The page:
Holding the Razer Viper Ultimate for the first time, it’s difficult to comprehend how such performance can be so featherlight. At first glance, Razer’s ambidextrous esports mouse could be mistaken for cheap it’s so lightweight, but don’t be fooled - this isn’t your average pointer. Much like the standard Razer Viper or the smaller Razer Viper Mini, the tech packed inside such a streamlined shell makes for blitzing speed and accuracy. It's potentially the best wireless gaming mouse we've seen in the last year or so.
Price: $130 - $150 / £130 - £170
Form factor: Ambidextrous
IPS: Up to 650
Switches: Razer Optical
Connectivity: HyperSpeed wireless / wired (Razer Speedflex)
Feet: 100% PTFE
Weight: 0.16lbs (74g)
The Razer Viper Ultimate packs a serious punch; a combination of a super lightweight frame and some considerable tech packed into it. While we never quite needed to hit that 20K DPI fully, the freedom to reach those lofty competitive heights is well worth considering if you're at tournament level. Plus, those Razer Optical switches are particularly snappy as well.
We didn't detect any latency in our testing, thanks to that HyperSpeed wireless connection, and with an IPS of up to 650 we were flying across the board. It only took a few hours to reach a fully charged battery, but it's worth noting that the 70 hour battery life in much of Razer's marketing is based on a low level of play. With full RGB and plenty of settings whacked up, I was pushing for around 30 - 40 hours underhand. That's still pretty impressive, but don't expect three days of power here.
Still, there are very few ambidextrous gaming mice with this spread available for competitive fps players these days. You're usually compromising on several factors when picking up a left-hand friendly pointer, or even just by going wireless with your lightweight design.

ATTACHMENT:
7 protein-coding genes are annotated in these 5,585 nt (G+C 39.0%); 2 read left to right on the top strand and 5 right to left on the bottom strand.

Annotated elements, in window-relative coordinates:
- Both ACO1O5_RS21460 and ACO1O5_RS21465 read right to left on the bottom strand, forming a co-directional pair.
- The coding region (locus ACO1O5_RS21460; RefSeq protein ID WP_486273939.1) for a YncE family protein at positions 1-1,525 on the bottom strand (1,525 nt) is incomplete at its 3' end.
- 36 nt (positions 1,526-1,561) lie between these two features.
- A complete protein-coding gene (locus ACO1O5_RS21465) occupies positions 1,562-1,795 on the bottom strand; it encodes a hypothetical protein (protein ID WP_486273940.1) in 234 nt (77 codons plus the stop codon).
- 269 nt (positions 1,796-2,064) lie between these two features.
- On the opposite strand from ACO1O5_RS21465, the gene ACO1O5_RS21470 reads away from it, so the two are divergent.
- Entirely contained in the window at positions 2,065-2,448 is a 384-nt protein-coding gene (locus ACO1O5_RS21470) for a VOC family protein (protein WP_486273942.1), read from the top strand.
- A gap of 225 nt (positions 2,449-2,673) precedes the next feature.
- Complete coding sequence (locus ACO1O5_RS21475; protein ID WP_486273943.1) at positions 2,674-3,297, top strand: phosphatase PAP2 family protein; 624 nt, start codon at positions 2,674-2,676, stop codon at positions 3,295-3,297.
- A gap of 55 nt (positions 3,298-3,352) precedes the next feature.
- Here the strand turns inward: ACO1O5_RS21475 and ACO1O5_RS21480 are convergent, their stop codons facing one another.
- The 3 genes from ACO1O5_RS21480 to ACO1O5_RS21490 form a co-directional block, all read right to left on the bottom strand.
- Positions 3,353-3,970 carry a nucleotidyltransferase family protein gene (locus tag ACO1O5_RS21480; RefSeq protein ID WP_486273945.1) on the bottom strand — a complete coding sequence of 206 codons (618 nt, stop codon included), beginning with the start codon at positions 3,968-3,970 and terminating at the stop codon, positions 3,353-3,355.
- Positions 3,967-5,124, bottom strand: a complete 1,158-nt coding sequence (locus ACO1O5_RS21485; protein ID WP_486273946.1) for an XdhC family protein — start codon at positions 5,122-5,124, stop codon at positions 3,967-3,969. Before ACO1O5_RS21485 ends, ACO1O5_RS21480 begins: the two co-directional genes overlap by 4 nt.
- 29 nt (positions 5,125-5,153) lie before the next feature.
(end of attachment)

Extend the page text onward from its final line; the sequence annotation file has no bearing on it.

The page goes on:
An unassuming aesthetic and slimline profile make the Viper Ultimate sit perfectly on any desk. There’s no glaring LEDs poking out of every corner, but a simple matte finish over the classic Razer logo makes a satisfying statement nonetheless.
This matte covering evades prints nicely, with a textured grip down each side keeping everything under your control to create an incredibly tight experience overall. In other words, it's pretty much the same as the standard Viper (a contender for best gaming mouse when it comes to first-person shooters).
If you’re looking for a mouse conducive to a lighter touch fingertip grip, the smaller profile and squat design makes the Viper Ultimate a seamless extension of yourself. If, however, you prefer a heavier claw design, you might struggle to gain purchase on the skinnier frame, especially with larger hands. If you’re looking for a gaming mouse designed to fit directly into an esports player’s hand, however, you’ll be after this lighter form factor anyway.
The Razer Viper Ultimate may be light and sleek but it’s certainly not lacking in sheer power. Inside this nimble exterior sits some serious tech, with Razer’s optical sensors and switches working to deliver an effortless scan across the battlefield that still keeps up with twitch reflex clicks.
The effect is just as noticeable in everyday work, and after a week’s continuous use in both work and play, switching from the larger Logitech G502 Hero to the Razer’s nimble form makes every pinpoint movement feel even fresher.
Speed, of course, isn’t everything. Rest assured however, the responsiveness of the Viper Ultimate doesn’t come at a detriment to its precision. Even the newest of PC gamers will appreciate the smooth tracking and astonishingly low latency.
It’s not just fast for a wireless mouse either, spinning backwards to deliver a panicked headshot to an attacking Raptidon in The Outer Worlds, the Viper Ultimate served up a speed and accuracy that many a premium wired mouse would be proud of.
Overall - should you buy it?
The Razer Viper Ultimate gives a platter of premium tech, yet it still manages to present all that in a featherlight, ultra-responsive chassis. The result is impressive.
That’s if you’re willing to pay, however. This pointer certainly doesn’t come cheap, especially considering the limited customization options in both programmable macro buttons and weight.